Guest Artist Playlist // Imaginary Tricks

By April 30, 2018GUEST PLAYLIST

Imaginary TricksPhoto: Imaginary Tricks

Brooklyn-based outfit Imaginary Tricks rounded up an eclectic group of their current favorite and go-to tracks. Read through their picks below and make sure to go listen to their recently released record Skommel out via Friendship Fever Records.

“L’isle Joyeuse” by Claude Debussy:
 “The term genius gets thrown around too much, but with this dude it seems fit, and the beginning of the song reminds me of rain and wind for some reason.” -Mike

“Creepin” by Stevie Wonder:
“because I love the tom fill at the beginning of the song, and it’s low-key Stevie.” -Mike

“Then She Did…” by Jane’s Addiction:
“When I learned the bass line when I was a kid it made me feel superhuman. I love the composition too!” -Mike

“Mr. White” by Khruangbin:
“Everything they do is incredibly simple and repetitive but 100% married to the groove. Haunting vocal chants gives the tune subtle exclamation points that only add to the everlasting groove” -Tim

“1985” by J. Cole:
“J. Cole addresses the current rap scene while not judging the new rappers but educating them. The idea that they’re just riding trends and not working on their craft while playing into stereotypes are all touched about by J. Cole in 1985 and is probably one of my favorite songs off his new album KOD.” -Tim

“Youngest Oldest”- Slow Mass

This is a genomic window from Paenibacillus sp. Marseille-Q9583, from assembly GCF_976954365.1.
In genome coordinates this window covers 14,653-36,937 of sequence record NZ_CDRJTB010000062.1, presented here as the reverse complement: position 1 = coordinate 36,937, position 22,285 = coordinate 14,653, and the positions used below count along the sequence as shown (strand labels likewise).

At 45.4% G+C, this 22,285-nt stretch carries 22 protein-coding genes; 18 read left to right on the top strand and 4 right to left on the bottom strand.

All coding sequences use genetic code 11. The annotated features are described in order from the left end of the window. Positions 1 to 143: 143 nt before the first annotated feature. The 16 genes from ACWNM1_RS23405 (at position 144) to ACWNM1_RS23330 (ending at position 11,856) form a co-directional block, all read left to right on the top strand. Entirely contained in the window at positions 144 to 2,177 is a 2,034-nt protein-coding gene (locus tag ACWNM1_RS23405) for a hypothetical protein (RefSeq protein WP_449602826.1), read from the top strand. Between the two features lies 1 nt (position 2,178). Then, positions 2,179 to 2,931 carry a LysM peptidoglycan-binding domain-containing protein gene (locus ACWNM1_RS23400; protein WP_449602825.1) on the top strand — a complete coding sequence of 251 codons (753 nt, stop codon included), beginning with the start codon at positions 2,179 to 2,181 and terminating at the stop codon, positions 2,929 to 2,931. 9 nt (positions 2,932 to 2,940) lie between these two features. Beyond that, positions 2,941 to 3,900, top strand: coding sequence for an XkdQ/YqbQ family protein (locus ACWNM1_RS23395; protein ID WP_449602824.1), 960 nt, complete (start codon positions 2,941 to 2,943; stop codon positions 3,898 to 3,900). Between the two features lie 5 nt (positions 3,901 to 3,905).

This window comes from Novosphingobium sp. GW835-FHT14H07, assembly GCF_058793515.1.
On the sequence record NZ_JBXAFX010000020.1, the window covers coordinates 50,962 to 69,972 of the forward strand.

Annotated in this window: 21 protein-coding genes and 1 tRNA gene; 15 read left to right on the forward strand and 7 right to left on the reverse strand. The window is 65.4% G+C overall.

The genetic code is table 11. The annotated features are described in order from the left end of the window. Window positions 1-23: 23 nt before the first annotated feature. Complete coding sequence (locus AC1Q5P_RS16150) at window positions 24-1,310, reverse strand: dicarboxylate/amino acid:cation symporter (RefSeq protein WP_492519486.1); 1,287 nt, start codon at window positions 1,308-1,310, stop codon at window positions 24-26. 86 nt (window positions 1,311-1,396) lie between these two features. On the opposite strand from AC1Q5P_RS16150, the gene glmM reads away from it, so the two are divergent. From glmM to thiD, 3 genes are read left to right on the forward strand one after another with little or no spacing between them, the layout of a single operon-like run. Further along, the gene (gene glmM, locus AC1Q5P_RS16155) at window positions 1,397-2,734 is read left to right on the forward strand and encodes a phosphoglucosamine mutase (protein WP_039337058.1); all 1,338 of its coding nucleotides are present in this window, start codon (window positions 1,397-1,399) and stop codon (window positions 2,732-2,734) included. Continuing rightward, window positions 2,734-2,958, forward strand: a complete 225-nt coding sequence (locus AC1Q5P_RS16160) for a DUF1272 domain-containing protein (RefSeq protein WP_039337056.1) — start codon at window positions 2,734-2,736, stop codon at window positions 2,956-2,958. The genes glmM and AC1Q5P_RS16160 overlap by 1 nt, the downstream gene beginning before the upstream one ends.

“Love this band’s last record, and cannot wait for their next one to come out.” -Sam

“Big Riff”- Cave In:
“Their bass player, Caleb Scofield tragically passed away in a car crash while we were on our most recent tour. Listened through almost their entire catalogue during my drive shift that day. This song has been stuck in my head most of the time since.” – Sam

“The Catastrophist” -Tortoise
“Kinda missed the boat on Tortoise for years, and only recently started really diving in” -Sam

Mikan Mukku (みかんむくっ) Kan (缶):
“This is a really cool piece. It’s nice and dirty, recording-wise. You can really hear the hiss of the flexi disk/tape. It alternates between a simple melody with an cheesy synth accompaniment. The B section is comes out of left field with a really unpredictable comping rhythm behind a wacky, harsh sounding bass synth. The whole piece has almost ghost-like traces of other parts that sound like they were pushed to the back when they were bounced to the other tracks to free up space. Fun fact, Kan means Can. Like a tin can.” -Harlan

“Babar Layar” performed by Kyai Kaduk Manis:
“I think people should really give Gamelan a try. There’s really nothing like it.” -Harlan

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